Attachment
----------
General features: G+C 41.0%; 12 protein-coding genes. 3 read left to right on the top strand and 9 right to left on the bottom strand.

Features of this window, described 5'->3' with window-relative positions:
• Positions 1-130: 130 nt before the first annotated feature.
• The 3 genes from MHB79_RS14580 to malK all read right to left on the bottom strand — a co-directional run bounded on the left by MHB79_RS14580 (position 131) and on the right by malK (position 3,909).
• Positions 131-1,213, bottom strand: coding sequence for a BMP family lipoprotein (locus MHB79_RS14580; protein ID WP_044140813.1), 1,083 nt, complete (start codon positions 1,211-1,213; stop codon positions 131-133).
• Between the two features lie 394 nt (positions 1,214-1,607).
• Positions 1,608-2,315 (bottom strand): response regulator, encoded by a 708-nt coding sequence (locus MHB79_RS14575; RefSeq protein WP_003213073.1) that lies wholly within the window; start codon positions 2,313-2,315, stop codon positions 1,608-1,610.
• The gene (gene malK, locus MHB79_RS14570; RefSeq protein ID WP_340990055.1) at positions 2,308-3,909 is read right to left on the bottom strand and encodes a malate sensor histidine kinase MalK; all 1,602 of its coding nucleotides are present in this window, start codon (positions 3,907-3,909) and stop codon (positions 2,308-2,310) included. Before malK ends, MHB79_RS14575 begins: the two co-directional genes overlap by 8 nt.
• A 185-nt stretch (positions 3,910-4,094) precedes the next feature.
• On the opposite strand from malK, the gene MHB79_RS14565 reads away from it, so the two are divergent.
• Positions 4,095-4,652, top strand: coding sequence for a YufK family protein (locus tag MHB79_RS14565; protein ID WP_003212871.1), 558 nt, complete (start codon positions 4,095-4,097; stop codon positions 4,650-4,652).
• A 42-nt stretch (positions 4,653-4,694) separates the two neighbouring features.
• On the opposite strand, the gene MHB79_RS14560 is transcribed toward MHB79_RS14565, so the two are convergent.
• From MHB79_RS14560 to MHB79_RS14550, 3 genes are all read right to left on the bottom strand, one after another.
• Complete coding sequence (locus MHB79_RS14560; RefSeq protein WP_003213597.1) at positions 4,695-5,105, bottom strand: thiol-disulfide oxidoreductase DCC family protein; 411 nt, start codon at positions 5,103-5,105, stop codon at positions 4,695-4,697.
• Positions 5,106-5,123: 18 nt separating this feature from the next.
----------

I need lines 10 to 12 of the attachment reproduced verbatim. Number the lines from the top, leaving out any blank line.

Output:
• On the opposite strand from malK, the gene MHB79_RS14565 reads away from it, so the two are divergent.
• Positions 4,095-4,652, top strand: coding sequence for a YufK family protein (locus tag MHB79_RS14565; protein ID WP_003212871.1), 558 nt, complete (start codon positions 4,095-4,097; stop codon positions 4,650-4,652).
• A 42-nt stretch (positions 4,653-4,694) separates the two neighbouring features.